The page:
Last spring, student teachers at the University of Massachusetts-Amherst refused to participate in a pilot teacher licensing program that would replace real-life classroom observation with a take-home test and edited videos of the prospective teacher in the classroom. The new teacher licensing would be done for profit by testing company Pearson, and 67 of the 68 student teachers training for middle school and high school teaching at UMass said no. Within weeks, the director of the secondary-teacher education program who had trained them and had spoken out against the new licensing system got a letter saying her contract wouldn’t be renewed when it expired a year later.
The New York Times‘ Michael Winerip, who last spring wrote about the 67 students’ refusal to film themselves for licensing by Pearson, writes now of Barbara Madeloni that:
Ms. Madeloni is 55 and has been overseeing the university’s program to train middle and high school teachers for nine years. During that time, she has repeatedly been rated “outstanding.” (“We applaud Dr. Madeloni for her work,” read her December 2011 evaluation.) […]
“They’ve been angry at me for a long time, but I believe the article pushed them over the edge,” she said this week. “For several years this has been building inside me, this reliance on standardized tests to evaluate teachers.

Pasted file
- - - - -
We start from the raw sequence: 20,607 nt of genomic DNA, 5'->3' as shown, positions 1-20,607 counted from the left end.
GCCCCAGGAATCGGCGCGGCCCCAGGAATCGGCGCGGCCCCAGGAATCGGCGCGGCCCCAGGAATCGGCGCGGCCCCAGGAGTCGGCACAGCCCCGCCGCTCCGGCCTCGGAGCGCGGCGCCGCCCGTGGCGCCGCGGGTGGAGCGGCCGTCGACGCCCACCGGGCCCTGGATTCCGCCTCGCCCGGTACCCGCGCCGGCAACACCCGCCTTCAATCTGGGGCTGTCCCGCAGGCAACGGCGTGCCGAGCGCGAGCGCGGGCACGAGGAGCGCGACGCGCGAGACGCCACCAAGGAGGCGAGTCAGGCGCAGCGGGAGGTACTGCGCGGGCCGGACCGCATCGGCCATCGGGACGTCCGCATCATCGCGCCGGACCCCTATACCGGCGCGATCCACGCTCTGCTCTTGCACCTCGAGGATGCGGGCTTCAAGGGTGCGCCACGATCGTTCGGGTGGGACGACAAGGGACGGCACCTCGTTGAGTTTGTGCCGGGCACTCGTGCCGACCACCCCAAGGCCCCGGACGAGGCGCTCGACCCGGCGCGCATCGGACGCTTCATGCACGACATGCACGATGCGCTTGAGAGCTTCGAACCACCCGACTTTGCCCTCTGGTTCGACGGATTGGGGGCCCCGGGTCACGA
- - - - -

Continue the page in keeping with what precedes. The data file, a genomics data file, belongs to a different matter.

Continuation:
“It’s so degrading,” she said. “For a long time I decided not to fight it. I wouldn’t have been able to do this at 40. I don’t think I could have stayed as grounded. You have to be able to manage people saying awful, awful things.”
The university administration insists the decision not to renew Madeloni’s contract was completely unrelated to her anti-standardization activism and the publicity that resulted. (It’s always a coincidence!) Ironically, the way the administration was able to get rid of her was to convert her position into a tenure-track one—so the next person hired to fill this role will be able to speak up from a less vulnerable position. But how much do you want to bet that they do their best to hire someone who’ll be complacent?
(Continue reading below the fold.)